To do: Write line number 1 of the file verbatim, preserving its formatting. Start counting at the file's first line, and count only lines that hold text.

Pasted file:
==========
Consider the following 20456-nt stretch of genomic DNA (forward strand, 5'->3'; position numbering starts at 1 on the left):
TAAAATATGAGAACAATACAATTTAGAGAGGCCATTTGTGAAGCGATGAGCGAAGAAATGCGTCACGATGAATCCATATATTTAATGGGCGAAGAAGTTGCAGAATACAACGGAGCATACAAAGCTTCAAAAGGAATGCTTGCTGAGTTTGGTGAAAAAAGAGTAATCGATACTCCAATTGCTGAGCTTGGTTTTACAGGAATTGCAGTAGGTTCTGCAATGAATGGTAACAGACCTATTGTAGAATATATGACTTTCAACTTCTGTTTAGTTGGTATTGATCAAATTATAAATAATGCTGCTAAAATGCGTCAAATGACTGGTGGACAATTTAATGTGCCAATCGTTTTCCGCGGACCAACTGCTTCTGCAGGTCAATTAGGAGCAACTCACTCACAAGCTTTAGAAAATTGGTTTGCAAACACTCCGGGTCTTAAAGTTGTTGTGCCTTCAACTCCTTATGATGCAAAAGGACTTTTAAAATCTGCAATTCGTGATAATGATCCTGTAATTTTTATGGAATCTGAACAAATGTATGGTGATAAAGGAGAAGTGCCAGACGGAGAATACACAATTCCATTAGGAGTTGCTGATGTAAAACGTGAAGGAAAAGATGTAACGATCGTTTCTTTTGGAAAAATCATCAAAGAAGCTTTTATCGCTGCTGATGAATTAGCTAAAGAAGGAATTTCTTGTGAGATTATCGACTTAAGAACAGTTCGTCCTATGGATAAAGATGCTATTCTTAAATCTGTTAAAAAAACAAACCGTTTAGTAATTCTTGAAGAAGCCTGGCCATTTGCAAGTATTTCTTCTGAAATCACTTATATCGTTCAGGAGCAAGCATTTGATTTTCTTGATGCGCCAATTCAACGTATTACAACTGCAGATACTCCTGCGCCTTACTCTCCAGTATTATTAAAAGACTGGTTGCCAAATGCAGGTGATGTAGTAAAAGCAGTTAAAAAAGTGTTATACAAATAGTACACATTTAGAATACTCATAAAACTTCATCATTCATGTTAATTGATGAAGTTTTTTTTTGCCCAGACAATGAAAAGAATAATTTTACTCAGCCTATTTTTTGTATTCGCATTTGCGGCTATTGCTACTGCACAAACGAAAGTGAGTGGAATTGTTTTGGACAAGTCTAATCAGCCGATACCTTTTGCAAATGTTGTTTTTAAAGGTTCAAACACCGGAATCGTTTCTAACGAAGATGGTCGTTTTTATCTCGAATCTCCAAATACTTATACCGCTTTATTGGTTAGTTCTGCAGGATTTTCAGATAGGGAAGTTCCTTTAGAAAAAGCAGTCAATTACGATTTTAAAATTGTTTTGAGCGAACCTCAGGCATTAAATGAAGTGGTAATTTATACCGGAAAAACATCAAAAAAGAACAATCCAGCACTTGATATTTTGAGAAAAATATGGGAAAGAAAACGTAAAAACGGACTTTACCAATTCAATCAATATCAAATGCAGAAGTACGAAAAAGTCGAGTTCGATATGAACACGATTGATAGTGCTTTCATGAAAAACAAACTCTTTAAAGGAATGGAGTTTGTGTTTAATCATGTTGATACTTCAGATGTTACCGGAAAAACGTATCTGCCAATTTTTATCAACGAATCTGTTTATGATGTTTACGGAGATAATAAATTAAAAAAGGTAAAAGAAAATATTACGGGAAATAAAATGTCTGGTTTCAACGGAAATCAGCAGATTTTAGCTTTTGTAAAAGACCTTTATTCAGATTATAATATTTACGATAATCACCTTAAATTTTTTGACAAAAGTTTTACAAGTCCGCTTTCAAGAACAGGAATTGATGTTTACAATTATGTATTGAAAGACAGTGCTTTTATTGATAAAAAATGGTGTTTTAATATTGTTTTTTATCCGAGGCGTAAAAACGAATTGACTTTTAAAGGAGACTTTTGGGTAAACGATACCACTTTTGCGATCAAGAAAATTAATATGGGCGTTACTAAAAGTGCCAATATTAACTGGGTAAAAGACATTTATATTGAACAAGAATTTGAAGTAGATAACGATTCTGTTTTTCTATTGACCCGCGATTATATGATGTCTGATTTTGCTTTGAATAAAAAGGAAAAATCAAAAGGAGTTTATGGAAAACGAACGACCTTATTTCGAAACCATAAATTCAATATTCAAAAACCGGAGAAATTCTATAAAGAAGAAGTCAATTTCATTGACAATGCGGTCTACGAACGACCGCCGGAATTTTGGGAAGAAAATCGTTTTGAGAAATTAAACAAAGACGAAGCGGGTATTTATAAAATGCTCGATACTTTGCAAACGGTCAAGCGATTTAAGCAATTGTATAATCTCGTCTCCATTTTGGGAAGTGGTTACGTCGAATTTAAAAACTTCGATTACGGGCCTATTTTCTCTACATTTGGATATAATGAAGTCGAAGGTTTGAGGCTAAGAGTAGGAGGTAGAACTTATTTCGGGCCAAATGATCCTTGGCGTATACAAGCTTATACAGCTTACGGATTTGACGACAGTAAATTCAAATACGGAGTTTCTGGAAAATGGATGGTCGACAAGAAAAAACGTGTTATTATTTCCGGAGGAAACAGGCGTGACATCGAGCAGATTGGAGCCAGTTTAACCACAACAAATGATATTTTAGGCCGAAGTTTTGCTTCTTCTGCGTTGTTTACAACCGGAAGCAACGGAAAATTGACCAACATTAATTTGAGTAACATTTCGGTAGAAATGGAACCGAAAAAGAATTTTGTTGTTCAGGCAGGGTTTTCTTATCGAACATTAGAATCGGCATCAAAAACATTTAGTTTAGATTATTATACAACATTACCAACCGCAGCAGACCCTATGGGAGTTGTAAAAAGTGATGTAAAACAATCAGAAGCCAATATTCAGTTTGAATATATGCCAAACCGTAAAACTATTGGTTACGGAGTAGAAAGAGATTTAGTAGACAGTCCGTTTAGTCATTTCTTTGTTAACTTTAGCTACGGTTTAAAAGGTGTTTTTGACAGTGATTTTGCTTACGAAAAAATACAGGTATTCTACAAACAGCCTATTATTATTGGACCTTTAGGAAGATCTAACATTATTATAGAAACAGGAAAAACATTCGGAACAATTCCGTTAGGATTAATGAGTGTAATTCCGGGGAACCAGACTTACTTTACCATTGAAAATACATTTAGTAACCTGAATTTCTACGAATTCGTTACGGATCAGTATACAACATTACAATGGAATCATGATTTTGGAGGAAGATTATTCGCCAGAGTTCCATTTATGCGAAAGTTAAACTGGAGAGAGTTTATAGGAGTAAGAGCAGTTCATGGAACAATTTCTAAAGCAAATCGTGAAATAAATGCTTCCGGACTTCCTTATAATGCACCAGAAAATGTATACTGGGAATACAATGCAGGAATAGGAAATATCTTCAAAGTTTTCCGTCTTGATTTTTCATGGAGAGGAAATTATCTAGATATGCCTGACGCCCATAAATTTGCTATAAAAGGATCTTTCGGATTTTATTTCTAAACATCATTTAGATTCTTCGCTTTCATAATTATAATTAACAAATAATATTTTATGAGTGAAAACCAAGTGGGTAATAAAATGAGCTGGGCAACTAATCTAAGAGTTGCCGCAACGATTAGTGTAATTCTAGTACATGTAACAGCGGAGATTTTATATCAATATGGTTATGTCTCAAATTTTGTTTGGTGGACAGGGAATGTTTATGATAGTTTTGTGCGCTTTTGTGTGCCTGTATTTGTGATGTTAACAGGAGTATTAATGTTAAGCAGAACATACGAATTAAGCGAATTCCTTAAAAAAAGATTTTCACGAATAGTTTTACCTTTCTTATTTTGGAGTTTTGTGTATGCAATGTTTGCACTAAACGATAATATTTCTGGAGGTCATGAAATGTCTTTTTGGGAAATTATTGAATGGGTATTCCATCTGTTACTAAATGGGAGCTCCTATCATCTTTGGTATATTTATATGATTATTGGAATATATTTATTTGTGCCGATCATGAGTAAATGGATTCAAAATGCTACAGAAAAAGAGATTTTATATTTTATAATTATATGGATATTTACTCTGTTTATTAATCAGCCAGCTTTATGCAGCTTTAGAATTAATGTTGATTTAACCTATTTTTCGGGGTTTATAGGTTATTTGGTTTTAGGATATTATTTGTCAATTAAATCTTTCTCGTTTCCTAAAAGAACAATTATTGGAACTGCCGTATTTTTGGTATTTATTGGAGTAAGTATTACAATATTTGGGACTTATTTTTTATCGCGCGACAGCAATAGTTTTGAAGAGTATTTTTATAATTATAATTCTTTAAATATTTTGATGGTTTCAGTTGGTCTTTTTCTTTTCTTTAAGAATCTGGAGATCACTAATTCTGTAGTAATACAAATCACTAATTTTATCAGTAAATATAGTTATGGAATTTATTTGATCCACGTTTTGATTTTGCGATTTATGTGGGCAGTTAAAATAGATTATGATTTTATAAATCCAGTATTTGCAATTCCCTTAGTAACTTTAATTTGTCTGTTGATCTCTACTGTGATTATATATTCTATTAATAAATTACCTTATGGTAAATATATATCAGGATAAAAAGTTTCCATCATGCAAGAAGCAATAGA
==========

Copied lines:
Consider the following 20456-nt stretch of genomic DNA (forward strand, 5'->3'; position numbering starts at 1 on the left):